Does River Dave have squatter’s rights to the land he lived on in Canterbury?

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    In this undated photo provided by Jodie Gedeon, David Lidstone, 81, smiles in the woods of Canterbury, N.H. Lidstone has lived in the woods along the Merrimack River for nearly three decades in a shack, growing his own food and cutting his firewood. He's now jailed after not complying with a court order to leave, and there's a growing petition to just let "River Dave" live out his days off the grid. (Jodie Gedeon via AP) Jodie Gedeon

Monitor staff
Published: 8/5/2021 3:29:15 PM

One phrase that comes up frequently when people talk about the situation involving “River Dave” in Canterbury is this: “squatter’s rights.”

Many of us have heard that after living somewhere continuously for 20 years you acquire some form of legal right to stay due to the mere passage of time. But is that true?

The answer: Yes, sort of, but probably not in the way you think. And definitely not with that phrase we’ve all heard before.

“There’s no such thing as ‘squatter’s rights,’ by the way. The legal term is ‘adverse possession,’ ” said attorney Brian Shaughnessy of Shaughnessy Raiche in Bedford, chairman of 603 Legal Aid, which provides free legal service to low-income people.

In New Hampshire, like most states, continuous occupation or use of land for 20 years can transfer ownership. But it’s not straightforward.

“Once you get to the requisite 20 years, and satisfy all the elements, the land doesn’t automatically become yours,” said Andrew Piela of Hamblett and Kerrigan in Nashua, who has handled many adverse possession cases. “All that allows you to do is to go to court and file an action to have the court make a ruling that you own this land. If successful … then you have to file the court order and other required documents at the registry of deeds before the land is legally yours.”

A key part of his description is “satisfy all the elements.”

As Piela explained it, the possession has to be continuous – “you can’t come and go” – and open – “you cannot hide what you’re doing” – and, most counter-intuitively, “you do it without the legal owner’s permission.”

Once a landowner has given permission to use or occupy land there’s an agreement similar to that of a landlord and tenant. The squatter can’t change the legal status even after two decades have passed any more than a tenant owns their building after two decades.

In other words, to get adverse possession you can't hide from the owner but you can't get their explicit OK, either.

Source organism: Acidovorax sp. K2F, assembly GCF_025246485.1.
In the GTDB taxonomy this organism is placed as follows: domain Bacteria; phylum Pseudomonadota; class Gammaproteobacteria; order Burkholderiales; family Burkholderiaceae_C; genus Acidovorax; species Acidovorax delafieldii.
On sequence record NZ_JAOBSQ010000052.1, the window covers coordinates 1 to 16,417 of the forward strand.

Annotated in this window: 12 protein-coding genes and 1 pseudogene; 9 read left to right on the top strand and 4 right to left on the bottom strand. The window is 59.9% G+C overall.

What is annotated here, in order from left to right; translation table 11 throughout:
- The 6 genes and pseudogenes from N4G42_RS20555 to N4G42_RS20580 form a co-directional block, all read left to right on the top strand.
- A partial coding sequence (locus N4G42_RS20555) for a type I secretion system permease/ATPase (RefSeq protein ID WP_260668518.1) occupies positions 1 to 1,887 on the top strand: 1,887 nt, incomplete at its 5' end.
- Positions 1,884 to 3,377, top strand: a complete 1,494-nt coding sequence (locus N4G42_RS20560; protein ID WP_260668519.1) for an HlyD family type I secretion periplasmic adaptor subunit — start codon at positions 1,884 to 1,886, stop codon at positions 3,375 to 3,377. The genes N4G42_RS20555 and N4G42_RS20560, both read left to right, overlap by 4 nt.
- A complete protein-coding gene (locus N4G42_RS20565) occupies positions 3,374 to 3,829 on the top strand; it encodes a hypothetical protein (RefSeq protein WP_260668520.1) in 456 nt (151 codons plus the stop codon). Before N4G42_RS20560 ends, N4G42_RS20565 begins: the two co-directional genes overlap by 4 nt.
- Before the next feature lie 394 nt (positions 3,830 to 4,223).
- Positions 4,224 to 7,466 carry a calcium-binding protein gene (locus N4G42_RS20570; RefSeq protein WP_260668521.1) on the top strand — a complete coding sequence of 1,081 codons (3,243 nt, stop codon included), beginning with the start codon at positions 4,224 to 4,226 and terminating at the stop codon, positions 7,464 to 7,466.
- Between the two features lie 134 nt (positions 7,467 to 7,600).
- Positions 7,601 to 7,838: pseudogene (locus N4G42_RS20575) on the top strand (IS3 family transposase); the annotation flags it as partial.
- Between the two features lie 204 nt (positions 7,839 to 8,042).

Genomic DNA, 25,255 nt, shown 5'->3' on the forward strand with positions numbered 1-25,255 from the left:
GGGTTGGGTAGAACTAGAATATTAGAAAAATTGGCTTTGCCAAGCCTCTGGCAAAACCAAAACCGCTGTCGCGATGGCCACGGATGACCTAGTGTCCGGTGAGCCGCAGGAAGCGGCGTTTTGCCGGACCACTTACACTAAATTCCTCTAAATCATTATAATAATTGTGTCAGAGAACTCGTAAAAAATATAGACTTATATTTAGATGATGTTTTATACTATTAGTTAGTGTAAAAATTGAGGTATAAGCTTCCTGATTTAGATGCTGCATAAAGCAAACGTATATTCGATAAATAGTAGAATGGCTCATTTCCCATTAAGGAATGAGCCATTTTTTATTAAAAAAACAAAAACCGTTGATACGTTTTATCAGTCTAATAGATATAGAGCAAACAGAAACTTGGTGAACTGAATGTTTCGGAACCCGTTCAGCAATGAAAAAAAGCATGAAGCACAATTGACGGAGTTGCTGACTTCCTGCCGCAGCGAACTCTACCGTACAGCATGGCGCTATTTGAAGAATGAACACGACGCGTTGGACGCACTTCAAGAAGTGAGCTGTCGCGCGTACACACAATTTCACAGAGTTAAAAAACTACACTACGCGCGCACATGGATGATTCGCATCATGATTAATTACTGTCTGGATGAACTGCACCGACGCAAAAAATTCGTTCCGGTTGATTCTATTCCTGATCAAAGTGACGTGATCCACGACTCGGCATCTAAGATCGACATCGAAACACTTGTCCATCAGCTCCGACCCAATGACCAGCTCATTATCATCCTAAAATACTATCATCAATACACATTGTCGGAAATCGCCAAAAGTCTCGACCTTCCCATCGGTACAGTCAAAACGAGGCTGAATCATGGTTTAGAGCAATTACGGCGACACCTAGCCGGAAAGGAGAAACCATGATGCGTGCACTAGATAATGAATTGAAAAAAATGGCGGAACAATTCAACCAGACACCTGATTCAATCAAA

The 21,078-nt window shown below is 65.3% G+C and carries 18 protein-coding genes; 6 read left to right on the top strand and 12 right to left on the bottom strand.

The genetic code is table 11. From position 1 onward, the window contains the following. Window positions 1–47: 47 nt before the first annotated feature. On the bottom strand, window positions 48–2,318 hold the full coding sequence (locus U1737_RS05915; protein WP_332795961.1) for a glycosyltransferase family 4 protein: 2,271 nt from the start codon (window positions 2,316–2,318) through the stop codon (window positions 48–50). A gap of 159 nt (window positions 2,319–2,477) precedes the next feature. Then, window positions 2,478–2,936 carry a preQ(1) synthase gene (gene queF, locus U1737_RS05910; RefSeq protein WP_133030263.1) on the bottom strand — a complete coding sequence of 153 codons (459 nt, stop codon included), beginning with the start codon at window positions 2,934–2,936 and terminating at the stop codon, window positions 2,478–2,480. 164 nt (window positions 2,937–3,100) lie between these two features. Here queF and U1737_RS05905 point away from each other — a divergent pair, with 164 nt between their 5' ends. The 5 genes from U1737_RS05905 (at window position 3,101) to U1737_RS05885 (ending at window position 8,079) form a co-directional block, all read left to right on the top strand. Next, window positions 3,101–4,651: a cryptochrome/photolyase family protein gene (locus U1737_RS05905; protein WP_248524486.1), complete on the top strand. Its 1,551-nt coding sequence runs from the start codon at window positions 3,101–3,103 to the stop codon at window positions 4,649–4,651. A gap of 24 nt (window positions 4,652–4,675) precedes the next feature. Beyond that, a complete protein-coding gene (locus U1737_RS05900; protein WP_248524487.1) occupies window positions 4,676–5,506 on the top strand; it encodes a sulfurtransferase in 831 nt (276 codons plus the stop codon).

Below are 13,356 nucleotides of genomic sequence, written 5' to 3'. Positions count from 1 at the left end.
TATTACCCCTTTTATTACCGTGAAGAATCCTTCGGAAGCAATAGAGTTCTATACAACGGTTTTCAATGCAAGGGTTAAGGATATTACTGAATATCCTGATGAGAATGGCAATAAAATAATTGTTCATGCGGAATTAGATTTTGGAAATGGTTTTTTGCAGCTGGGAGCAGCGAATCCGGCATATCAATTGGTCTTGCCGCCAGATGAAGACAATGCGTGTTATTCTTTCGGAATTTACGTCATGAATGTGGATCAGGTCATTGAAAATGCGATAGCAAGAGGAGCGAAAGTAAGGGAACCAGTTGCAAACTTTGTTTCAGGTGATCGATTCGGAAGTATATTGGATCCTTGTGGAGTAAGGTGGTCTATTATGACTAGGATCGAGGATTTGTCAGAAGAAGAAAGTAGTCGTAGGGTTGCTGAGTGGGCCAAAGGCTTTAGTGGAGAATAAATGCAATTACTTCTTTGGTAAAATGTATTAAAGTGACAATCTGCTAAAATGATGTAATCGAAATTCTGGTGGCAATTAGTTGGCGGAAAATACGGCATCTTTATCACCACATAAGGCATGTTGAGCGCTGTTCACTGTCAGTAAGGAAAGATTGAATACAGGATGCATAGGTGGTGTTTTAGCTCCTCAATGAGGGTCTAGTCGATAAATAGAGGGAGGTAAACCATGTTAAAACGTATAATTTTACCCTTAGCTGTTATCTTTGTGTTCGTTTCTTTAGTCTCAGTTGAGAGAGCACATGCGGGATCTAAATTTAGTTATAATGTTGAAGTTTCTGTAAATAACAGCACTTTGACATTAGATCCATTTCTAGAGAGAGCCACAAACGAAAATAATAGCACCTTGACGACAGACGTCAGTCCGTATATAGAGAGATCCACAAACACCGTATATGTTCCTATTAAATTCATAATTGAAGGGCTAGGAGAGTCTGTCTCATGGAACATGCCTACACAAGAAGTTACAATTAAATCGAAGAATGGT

One other point: Adverse possession does not require living on a property.

“You don’t have to build a house on the land. You can mow grass, cut trees – it all depends on the property,” said Piela.

In fact, it’s extremely rare for such cases to involve people’s homes. 

“I’ve been practicing law for 30 years in New Hampshire and haven’t heard it,” said Shaughnessey.

These cases usually involve disputes about boundaries between properties. Typically, everybody thinks a stone wall separates two properties until a detailed survey discovers that the boundary is actually somewhere else. In that case, the person who has been using the disputed land can ask the court to give legal ownership.

“When I was in law school 27 years ago I thought, with modern surveying equipment and technology, everybody knows what they own. That’s not the case at all,” said Piela. “I’ve seen many of these.”

A similar situation involves “prescriptive easement,” in which continuous use of property, typically as a road, gives the right to continue using it via an easement.

“Somebody using a Class 6 roadway to get to a cabin on a lake, for example. It’s the same type of issues,” said Shaughnessy. “You see more and more of that. Getting an easement by adverse possession is more common than a hermit in the woods.”

(David Brooks can be reached at 369-3313 or or on Twitter @GraniteGeek.)

David Brooks bio photo

David Brooks is a reporter and the writer of the sci/tech column Granite Geek and blog, as well as moderator of Science Cafe Concord events. After obtaining a bachelor’s degree in mathematics he became a newspaperman, working in Virginia and Tennessee before spending 28 years at the Nashua Telegraph . He joined the Monitor in 2015.

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